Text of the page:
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Transitioning to Adulthood

February 21, 2022 | 528 words | Personal History

Every stage of life comes with its own set of problems that need to be figured out.  But going from adolescence to early adulthood is particularly tricky, especially for a sensitive young person.  

I have four children who are currently navigating this transition, each of whom can be accurately described as sensitive.  While this term is sometimes pejoratively thought of as code for “highly emotional,” and viewed almost as a character flaw, I don’t see it that way.  I have always found this temperament to be a rewarding way to engage the larger world.  Though it does help when such sensitivity can be coupled with a native intelligence that is active and alert.  Diligently applying this intelligence over the years has enabled me to center my sometimes-run-away emotions, and put them to good use.

The fact their mother and I just got divorced is throwing a new wrench into the works. When people say they are staying together for the sake of the children, I always assumed that was limited to little kids.  Since mine range in age from 22 to 30, and since I thought they saw this divorce coming from a mile away, it never occurred to me the reality would be much of a problem for them, once it finally got here.

Boy, was I ever wrong about that.  Each of them is now wrestling with a variety of thorny issues related to my deciding to call it quits and go my separate way.  The whole thing is proving to be very disconcerting from their perspective.  I’m embarrassed to admit I was too caught up in my own pain and hurt to see what a hurdle this divorce would be for these bright young adults who are so dear to my heart.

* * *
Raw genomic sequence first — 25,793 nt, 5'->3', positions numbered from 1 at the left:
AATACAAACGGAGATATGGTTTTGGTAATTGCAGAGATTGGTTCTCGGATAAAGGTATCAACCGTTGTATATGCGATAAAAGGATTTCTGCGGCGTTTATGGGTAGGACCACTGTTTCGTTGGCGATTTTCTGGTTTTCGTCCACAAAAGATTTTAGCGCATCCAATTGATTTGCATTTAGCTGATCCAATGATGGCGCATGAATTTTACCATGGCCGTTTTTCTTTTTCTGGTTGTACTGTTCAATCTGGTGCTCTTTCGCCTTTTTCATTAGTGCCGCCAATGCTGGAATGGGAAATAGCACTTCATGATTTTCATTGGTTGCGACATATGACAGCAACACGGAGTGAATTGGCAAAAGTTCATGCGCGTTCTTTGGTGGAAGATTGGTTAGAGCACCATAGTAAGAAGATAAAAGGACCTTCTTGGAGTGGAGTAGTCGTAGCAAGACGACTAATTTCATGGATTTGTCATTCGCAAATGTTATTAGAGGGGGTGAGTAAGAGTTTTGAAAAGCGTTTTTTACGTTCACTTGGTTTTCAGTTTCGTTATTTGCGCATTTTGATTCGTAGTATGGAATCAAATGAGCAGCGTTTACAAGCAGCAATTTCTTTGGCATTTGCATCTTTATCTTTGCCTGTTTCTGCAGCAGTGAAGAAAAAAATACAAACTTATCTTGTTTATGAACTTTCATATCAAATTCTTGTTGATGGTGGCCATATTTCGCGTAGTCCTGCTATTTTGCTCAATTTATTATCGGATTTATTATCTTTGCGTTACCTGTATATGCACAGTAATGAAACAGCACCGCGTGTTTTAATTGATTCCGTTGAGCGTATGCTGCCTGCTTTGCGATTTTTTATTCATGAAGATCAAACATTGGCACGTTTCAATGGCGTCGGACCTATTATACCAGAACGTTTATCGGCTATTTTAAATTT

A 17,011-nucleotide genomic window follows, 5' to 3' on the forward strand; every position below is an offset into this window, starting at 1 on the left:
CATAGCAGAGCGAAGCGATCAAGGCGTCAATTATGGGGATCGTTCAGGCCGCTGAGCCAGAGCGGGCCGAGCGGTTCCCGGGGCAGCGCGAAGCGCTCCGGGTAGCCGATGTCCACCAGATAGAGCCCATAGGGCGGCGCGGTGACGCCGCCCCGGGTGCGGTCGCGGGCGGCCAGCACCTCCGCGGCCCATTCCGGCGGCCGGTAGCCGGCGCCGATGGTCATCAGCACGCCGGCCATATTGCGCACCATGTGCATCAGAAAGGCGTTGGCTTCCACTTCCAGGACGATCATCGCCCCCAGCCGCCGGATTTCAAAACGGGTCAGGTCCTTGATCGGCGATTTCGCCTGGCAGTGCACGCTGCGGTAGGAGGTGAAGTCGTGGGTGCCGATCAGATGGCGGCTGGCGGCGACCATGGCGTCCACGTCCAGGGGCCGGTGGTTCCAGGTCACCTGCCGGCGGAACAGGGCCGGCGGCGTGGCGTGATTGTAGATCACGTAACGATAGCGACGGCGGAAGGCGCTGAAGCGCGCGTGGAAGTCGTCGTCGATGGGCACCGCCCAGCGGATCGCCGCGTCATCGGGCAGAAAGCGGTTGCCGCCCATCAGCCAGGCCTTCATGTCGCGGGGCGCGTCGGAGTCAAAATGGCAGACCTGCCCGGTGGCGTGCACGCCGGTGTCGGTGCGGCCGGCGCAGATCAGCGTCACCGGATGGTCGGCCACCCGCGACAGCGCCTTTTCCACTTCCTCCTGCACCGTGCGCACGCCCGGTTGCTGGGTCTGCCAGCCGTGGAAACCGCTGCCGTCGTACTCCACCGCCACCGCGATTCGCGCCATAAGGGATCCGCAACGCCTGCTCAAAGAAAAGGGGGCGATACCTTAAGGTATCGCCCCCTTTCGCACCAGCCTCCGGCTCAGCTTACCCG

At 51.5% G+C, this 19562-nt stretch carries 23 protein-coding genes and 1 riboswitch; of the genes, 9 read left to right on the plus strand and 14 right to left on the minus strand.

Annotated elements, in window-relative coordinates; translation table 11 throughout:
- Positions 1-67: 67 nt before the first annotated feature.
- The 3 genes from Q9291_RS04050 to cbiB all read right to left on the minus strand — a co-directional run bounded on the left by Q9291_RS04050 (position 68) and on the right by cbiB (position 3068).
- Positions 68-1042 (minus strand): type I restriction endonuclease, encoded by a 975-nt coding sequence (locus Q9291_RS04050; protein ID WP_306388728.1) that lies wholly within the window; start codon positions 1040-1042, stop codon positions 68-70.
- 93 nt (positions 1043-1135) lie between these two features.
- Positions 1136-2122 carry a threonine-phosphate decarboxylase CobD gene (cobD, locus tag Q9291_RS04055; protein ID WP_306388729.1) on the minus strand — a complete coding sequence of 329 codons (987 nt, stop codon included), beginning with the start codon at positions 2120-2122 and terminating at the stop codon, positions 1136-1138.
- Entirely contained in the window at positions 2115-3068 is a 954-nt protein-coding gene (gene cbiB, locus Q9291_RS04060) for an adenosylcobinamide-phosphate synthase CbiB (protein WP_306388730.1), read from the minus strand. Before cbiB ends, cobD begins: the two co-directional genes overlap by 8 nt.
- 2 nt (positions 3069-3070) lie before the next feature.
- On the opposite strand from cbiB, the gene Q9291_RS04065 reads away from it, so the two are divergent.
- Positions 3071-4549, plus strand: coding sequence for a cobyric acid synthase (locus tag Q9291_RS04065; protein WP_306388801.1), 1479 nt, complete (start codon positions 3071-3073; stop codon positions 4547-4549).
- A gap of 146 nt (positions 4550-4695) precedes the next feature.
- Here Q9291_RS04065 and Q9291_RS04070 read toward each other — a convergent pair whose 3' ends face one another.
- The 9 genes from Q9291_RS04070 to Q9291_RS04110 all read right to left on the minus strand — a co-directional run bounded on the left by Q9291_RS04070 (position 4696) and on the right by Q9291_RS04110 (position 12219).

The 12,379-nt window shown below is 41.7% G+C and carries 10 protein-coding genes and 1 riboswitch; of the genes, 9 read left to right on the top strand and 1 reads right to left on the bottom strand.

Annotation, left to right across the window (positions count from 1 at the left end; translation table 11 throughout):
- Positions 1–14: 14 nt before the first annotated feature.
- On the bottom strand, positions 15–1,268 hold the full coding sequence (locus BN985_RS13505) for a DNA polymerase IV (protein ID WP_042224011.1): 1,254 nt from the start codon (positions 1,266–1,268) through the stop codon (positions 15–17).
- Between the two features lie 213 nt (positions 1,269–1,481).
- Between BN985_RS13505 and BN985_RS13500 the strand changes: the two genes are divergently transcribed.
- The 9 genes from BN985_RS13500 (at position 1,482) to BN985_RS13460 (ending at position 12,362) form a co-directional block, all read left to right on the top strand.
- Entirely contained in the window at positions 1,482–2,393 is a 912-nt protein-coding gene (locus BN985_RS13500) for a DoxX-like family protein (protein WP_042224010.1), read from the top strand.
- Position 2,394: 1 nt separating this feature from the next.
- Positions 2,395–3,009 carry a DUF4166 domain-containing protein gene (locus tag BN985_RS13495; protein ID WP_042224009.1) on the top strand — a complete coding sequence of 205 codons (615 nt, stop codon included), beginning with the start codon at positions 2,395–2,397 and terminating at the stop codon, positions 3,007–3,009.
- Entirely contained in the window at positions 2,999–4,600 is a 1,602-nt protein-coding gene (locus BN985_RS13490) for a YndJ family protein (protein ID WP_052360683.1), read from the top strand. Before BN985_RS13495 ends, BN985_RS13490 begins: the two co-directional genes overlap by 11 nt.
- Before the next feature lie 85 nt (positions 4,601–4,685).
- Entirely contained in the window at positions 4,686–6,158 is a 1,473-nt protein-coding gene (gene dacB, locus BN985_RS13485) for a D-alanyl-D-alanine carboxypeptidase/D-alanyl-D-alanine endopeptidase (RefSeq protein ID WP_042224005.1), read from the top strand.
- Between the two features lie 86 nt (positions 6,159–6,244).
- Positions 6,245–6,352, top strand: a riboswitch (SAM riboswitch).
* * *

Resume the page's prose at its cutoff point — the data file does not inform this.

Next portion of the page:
No matter how many good books I read, or how many fabulous movies I see, there is nothing quite like experiencing a thing firsthand.  It turns out the classic problem you always hear about when it comes to children of divorce applies here:  Grappling with which parent should be blamed for the break-up, and which one deserves sympathy and support.  It’s just a natural part of the process.  Though I think each of my kids is mature beyond their years, they are not able to completely avoid this visceral and thoroughly understandable reaction.

All four are having a hard time putting the pieces back together.  But my one and only daughter, who turned 23 last month, may be having the hardest time of all.  She recently sent me a blistering text that left me feeling as if she might never speak to me again.  This was an especially painful message to receive.  I believed, up to now, that she and I have gotten along famously.


I hope and pray this startling emotional breach with my daughter will one day be repaired, since I sorely miss her company, and miss hearing about what’s going on in her life. I pray she and I will receive the grace needed to resume our once-close relationship. And I invoke that same grace as I try to strengthen my relationship with each of my three my sons.

Robert J. Cavanaugh, Jr

February 21, 2022

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